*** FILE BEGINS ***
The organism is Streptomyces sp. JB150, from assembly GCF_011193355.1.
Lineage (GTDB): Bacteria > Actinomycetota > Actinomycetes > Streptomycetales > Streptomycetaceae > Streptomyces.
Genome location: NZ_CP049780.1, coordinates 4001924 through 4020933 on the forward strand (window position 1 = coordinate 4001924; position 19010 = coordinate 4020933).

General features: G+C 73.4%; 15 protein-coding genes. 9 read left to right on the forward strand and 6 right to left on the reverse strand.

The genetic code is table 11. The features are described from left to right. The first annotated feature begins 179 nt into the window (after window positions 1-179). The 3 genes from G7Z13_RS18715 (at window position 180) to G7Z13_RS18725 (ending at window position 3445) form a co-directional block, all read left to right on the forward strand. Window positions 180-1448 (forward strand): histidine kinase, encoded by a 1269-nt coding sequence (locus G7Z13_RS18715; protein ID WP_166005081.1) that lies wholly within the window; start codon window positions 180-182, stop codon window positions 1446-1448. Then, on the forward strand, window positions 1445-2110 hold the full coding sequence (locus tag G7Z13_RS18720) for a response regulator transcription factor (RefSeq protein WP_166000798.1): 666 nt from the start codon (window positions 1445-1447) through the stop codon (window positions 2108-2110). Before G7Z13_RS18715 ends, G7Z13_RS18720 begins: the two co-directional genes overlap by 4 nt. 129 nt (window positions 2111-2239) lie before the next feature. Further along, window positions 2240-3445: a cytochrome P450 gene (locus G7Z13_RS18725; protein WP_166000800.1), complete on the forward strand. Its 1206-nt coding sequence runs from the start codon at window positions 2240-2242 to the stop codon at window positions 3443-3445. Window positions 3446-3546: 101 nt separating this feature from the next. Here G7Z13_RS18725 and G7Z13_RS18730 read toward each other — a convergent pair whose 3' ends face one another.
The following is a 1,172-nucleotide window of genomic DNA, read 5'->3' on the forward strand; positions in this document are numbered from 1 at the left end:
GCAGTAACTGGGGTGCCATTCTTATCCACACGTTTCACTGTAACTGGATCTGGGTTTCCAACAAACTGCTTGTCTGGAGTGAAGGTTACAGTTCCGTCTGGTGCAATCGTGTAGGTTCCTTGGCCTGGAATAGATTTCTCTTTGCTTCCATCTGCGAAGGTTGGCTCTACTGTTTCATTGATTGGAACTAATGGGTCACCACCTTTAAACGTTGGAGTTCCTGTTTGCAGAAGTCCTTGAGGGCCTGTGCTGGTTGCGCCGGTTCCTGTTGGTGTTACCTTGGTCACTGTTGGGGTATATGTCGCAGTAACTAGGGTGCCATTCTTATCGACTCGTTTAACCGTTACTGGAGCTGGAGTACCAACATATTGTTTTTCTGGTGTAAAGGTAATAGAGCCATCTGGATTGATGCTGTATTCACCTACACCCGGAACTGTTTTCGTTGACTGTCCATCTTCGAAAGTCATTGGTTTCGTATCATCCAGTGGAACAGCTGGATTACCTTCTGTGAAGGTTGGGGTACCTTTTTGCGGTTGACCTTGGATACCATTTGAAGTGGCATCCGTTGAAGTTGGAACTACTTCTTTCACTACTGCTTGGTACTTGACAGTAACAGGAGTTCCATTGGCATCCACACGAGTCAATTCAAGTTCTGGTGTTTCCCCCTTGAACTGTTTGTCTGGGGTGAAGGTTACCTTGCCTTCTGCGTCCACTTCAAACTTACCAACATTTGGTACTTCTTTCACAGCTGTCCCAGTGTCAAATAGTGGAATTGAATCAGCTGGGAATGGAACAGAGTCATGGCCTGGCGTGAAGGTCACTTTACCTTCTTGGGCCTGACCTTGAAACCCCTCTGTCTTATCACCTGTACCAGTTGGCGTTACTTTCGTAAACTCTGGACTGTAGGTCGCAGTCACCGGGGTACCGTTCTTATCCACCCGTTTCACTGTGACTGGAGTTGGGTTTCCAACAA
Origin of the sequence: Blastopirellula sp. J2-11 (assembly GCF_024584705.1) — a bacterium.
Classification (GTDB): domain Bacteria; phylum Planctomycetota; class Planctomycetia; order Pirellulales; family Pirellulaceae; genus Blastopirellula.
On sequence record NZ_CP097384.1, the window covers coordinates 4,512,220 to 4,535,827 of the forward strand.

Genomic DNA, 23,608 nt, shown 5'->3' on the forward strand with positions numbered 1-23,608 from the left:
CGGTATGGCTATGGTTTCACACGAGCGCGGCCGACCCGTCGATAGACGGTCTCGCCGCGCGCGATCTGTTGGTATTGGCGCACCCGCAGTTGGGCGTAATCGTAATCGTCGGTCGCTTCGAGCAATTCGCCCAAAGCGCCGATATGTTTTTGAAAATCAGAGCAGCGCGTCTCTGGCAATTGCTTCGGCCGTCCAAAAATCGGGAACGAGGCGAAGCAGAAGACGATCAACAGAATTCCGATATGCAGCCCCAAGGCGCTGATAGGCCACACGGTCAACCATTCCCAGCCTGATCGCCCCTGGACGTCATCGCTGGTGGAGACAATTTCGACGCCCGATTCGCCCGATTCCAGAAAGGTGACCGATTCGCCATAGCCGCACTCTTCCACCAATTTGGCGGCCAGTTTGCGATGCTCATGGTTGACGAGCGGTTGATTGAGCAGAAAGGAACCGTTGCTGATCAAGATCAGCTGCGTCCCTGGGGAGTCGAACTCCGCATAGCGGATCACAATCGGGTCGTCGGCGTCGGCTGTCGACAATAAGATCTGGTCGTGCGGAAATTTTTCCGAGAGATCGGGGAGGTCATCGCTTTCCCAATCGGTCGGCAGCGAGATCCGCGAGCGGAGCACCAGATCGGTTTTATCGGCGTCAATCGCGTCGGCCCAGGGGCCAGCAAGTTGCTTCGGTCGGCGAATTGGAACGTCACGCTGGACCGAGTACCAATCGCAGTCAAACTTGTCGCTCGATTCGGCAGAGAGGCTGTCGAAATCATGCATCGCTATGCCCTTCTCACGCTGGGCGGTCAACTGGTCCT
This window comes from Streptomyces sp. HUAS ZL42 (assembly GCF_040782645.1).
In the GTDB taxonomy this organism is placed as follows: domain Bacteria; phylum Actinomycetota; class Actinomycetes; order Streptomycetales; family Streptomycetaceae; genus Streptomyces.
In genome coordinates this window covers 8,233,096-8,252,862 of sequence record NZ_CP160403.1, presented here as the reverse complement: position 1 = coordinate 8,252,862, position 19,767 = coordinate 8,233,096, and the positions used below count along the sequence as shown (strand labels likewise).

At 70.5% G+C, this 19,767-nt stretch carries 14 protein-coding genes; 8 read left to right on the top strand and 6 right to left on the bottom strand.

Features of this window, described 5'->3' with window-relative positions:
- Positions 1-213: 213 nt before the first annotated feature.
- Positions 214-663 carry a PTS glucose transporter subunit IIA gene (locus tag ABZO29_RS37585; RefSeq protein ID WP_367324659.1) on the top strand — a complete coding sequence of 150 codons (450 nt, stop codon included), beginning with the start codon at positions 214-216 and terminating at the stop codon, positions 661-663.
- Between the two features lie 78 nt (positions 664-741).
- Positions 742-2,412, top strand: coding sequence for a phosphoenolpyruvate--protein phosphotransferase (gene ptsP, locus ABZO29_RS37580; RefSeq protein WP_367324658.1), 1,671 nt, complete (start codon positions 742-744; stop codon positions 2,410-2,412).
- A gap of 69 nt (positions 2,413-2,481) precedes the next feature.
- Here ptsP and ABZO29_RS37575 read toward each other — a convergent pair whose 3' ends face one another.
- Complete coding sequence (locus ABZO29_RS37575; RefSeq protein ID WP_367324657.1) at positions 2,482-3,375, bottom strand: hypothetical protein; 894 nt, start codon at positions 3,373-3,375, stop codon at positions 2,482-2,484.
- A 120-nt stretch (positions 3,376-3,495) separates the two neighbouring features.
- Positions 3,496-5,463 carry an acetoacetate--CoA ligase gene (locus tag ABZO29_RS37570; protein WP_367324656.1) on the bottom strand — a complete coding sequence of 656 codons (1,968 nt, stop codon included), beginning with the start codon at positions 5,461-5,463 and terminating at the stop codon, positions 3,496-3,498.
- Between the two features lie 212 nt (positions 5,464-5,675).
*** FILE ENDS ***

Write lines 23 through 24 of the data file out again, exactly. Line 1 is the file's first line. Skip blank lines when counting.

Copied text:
- Here ptsP and ABZO29_RS37575 read toward each other — a convergent pair whose 3' ends face one another.
- Complete coding sequence (locus ABZO29_RS37575; RefSeq protein ID WP_367324657.1) at positions 2,482-3,375, bottom strand: hypothetical protein; 894 nt, start codon at positions 3,373-3,375, stop codon at positions 2,482-2,484.